Sailing Gods

Stephen and Roberta Arnold
Sun 6 Jun 2010 22:44

28:10.6986N 082:50.1542W


Sunday Jun 6, 2010 6PM


I’m not a religious person but I’ve come to believe there are sailing gods that must somehow be appeased. Among them are the Wind God (aka WG) the Rain God (aka RG) and Mechanical Failure God (aka MF…G). There are lesser sailing gods like the Wave God (who probably works for WG) and a few others that I’m missing and a whole sailing god hierarchy, but that’s not important here.


During our trip from Pensacola to Anclote Key all three of these gods had a shot at us, and the conversation probably went like this:


RG: Hey WG what are you up to today?


WG: I’m watching the boat Chanticleer. It’s 10 AM and it just raised sails for its trip from Pensacola to Anclote Key. Right now I‘m giving her about 13 kts of winds that will take her to his destination.


RG: That’s so unlike you giving a boat the winds they need.


WG: Not to worry I’m waiting until the sun goes down to have my fun.


RG: Hey WG the sun is setting on Chanticleer what do you have in mind?


WG: First I need you to create a squall line behind them. It should look like it is moving right to left and also getting closer to them. That will make it hard for them to out maneuver us.


RG: Ok no problem. I started the rain about 3 miles out and now it’s about ½ mile behind them. Anything else you want me to do?


WG: Not at the moment. Look we made her take down her main. Now watch this, as the rain goes over her I’m going to drop the winds down to about 4 knots. That should make the boat bounce around in the waves.


RG: Look at her bounce, but wait she has put her main back up and is trying to sail out.


WG: No problem let me give her a wind shift. See we already have her headed northeast instead of southeast.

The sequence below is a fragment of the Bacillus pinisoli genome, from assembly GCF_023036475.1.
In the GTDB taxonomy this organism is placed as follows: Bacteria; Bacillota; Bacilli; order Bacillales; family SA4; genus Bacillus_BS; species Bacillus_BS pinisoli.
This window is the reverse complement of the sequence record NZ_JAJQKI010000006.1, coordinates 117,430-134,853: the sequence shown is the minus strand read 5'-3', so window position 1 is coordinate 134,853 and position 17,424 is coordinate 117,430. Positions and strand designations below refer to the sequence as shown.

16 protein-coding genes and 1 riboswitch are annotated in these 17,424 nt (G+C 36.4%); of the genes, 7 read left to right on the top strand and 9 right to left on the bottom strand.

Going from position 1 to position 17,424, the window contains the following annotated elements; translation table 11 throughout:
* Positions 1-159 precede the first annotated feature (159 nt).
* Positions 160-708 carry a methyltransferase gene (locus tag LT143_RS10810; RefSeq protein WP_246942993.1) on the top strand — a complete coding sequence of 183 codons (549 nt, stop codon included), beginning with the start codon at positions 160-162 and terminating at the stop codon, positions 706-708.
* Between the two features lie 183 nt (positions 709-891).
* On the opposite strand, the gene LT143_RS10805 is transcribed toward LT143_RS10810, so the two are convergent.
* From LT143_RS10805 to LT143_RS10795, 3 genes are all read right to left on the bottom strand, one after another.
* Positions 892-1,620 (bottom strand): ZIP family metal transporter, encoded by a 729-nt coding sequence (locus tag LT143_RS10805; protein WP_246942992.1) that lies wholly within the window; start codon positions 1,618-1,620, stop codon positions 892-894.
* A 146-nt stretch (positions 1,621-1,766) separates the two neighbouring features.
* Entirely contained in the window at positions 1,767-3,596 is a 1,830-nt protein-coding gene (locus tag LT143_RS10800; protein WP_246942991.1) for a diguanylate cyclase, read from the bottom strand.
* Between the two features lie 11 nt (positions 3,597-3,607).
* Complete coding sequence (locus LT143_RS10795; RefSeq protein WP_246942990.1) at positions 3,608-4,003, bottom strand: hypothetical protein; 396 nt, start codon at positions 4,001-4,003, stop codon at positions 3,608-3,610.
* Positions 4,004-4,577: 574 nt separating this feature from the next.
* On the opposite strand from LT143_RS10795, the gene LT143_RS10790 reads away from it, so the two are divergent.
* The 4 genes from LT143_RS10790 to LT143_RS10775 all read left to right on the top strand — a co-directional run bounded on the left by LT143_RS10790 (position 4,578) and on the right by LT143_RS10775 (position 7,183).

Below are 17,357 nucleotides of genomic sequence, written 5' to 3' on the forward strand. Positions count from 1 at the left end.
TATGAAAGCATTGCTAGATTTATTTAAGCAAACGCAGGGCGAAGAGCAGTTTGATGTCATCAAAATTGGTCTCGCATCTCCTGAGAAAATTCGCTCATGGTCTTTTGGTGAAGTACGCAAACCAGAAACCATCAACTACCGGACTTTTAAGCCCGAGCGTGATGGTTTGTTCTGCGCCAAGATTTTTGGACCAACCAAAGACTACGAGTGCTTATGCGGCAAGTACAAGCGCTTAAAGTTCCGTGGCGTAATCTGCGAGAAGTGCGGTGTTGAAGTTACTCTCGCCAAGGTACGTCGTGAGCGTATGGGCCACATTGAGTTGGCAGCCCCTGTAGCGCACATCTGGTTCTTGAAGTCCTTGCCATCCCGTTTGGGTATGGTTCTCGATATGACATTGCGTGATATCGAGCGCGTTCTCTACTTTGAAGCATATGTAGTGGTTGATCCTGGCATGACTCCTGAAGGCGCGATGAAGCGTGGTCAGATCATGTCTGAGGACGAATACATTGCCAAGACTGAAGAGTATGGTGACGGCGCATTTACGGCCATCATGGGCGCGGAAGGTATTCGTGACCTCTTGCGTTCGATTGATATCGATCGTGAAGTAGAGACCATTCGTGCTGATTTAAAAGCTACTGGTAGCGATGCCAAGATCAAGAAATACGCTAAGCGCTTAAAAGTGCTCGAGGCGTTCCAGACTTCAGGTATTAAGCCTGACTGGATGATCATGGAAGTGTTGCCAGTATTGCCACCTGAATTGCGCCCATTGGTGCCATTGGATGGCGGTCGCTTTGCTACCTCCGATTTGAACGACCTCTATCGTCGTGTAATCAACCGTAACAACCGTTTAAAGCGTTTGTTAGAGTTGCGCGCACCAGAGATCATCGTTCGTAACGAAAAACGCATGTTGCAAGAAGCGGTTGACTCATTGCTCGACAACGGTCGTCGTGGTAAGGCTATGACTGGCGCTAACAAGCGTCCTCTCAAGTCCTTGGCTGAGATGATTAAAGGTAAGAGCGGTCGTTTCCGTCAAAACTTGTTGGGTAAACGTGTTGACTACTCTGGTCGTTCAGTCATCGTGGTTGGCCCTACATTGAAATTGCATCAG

RG: Wait she is tacking


WG: No problem, I’ll just turn off the wind shift. See now she’s headed for South Texas. Before she tacks back RG, I need another shower right now that she runs into after her tack and I’ll give here 20-25 knots of wind.


RG: You’re a mean one WG. Looks like we caught here with all sails up. It must be too windy to drop the main she is furling the jib.


WG: I’m not done with her yet, as soon as you move your rain shower out of the way I’m going to turn off the winds.


RG: Look who just walked in its MF…G, Long time no see


MF…G: So what are you guys up to?


RG: We’re just messing with Chanticleer


MF…G: I had a lot of fun with her last week.


WG: Well they are out of the rain and there is no wind and they have dropped their main and are motoring away.


MF…G: Sounds like a job for me – ‘ZAP’


RG: So what did you do?


MF…G: I just shredded their impeller they won’t be motoring long.


Mean while back on the boat, shortly after starting the motor I realize it didn’t sound right. The exhaust has a different sound when the impeller isn’t moving water. Our marine diesel uses sea water to help keep the engine cool. In a car air flows through a radiator to keep it cool, on the boat sea water flows through a similar system to carry away the excess heat. Without the impeller to move the water the engine overheats.


With no wind and no motor we were left to bob like a cork.




So this is what I removed. Sitting in a boat slip this is about a 20 minute job. Bobbing and rolling in the Gulf made this an hour long job. So once it was fixed I returned to the cockpit drenched in sweat, but we were motoring again.